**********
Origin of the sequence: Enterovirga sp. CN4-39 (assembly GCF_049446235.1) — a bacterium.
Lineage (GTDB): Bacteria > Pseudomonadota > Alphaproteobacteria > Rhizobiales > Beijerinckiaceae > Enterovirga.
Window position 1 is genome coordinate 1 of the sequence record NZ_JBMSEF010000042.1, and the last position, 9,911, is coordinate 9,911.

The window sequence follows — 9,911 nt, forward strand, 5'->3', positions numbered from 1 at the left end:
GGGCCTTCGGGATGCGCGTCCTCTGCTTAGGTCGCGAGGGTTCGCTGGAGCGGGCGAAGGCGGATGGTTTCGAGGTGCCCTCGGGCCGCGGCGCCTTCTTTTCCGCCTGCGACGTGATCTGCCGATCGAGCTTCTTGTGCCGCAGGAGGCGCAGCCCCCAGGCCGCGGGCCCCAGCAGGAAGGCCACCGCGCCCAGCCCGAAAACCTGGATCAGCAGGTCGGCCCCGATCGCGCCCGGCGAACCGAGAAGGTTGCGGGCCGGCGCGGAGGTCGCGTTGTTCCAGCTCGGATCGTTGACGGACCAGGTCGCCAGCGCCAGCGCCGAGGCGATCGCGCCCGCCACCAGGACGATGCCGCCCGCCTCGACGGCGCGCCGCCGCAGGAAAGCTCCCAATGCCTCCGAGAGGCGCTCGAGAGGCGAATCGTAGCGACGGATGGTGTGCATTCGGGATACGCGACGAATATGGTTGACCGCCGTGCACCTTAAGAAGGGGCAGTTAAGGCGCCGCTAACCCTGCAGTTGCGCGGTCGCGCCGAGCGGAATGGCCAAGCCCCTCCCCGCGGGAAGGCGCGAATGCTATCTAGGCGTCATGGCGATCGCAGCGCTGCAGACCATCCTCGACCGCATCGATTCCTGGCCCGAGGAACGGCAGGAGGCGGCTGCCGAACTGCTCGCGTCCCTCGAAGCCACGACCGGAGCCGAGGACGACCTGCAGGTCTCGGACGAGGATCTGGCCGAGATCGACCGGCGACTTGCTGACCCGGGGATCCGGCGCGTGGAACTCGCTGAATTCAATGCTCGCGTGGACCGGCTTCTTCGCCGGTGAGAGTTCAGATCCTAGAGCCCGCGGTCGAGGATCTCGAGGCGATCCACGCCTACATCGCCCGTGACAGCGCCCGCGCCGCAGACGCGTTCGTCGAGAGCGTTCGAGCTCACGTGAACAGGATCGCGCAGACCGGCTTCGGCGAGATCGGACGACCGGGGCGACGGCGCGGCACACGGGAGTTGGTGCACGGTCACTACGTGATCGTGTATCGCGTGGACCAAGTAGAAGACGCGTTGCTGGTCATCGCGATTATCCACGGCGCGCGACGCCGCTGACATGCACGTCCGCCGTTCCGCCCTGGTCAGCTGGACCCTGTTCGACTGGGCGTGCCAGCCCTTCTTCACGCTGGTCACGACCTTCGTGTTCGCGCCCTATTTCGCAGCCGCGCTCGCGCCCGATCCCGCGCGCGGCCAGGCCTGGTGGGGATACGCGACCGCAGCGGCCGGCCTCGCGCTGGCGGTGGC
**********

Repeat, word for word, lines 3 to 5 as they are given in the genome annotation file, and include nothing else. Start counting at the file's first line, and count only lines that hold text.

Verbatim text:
Window position 1 is genome coordinate 1 of the sequence record NZ_JBMSEF010000042.1, and the last position, 9,911, is coordinate 9,911.

The window sequence follows — 9,911 nt, forward strand, 5'->3', positions numbered from 1 at the left end:
GGGCCTTCGGGATGCGCGTCCTCTGCTTAGGTCGCGAGGGTTCGCTGGAGCGGGCGAAGGCGGATGGTTTCGAGGTGCCCTCGGGCCGCGGCGCCTTCTTTTCCGCCTGCGACGTGATCTGCCGATCGAGCTTCTTGTGCCGCAGGAGGCGCAGCCCCCAGGCCGCGGGCCCCAGCAGGAAGGCCACCGCGCCCAGCCCGAAAACCTGGATCAGCAGGTCGGCCCCGATCGCGCCCGGCGAACCGAGAAGGTTGCGGGCCGGCGCGGAGGTCGCGTTGTTCCAGCTCGGATCGTTGACGGACCAGGTCGCCAGCGCCAGCGCCGAGGCGATCGCGCCCGCCACCAGGACGATGCCGCCCGCCTCGACGGCGCGCCGCCGCAGGAAAGCTCCCAATGCCTCCGAGAGGCGCTCGAGAGGCGAATCGTAGCGACGGATGGTGTGCATTCGGGATACGCGACGAATATGGTTGACCGCCGTGCACCTTAAGAAGGGGCAGTTAAGGCGCCGCTAACCCTGCAGTTGCGCGGTCGCGCCGAGCGGAATGGCCAAGCCCCTCCCCGCGGGAAGGCGCGAATGCTATCTAGGCGTCATGGCGATCGCAGCGCTGCAGACCATCCTCGACCGCATCGATTCCTGGCCCGAGGAACGGCAGGAGGCGGCTGCCGAACTGCTCGCGTCCCTCGAAGCCACGACCGGAGCCGAGGACGACCTGCAGGTCTCGGACGAGGATCTGGCCGAGATCGACCGGCGACTTGCTGACCCGGGGATCCGGCGCGTGGAACTCGCTGAATTCAATGCTCGCGTGGACCGGCTTCTTCGCCGGTGAGAGTTCAGATCCTAGAGCCCGCGGTCGAGGATCTCGAGGCGATCCACGCCTACATCGCCCGTGACAGCGCCCGCGCCGCAGACGCGTTCGTCGAGAGCGTTCGAGCTCACGTGAACAGGATCGCGCAGACCGGCTTCGGCGAGATCGGACGACCGGGGCGACGGCGCGGCACACGGGAGTTGGTGCACGGTCACTACGTGATCGTGTATCGCGTGGACCAAGTAGAAGACGCGTTGCTGGTCATCGCGATTATCCACGGCGCGCGACGCCGCTGACATGCACGTCCGCCGTTCCGCCCTGGTCAGCTGGACCCTGTTCGACTGGGCGTGCCAGCCCTTCTTCACGCTGGTCACGACCTTCGTGTTCGCGCCCTATTTCGCAGCCGCGCTCGCGCCCGATCCCGCGCGCGGCCAGGCCTGGTGGGGATACGCGACCGCAGCGGCCGGCCTCGCGCTGGCGGTGGC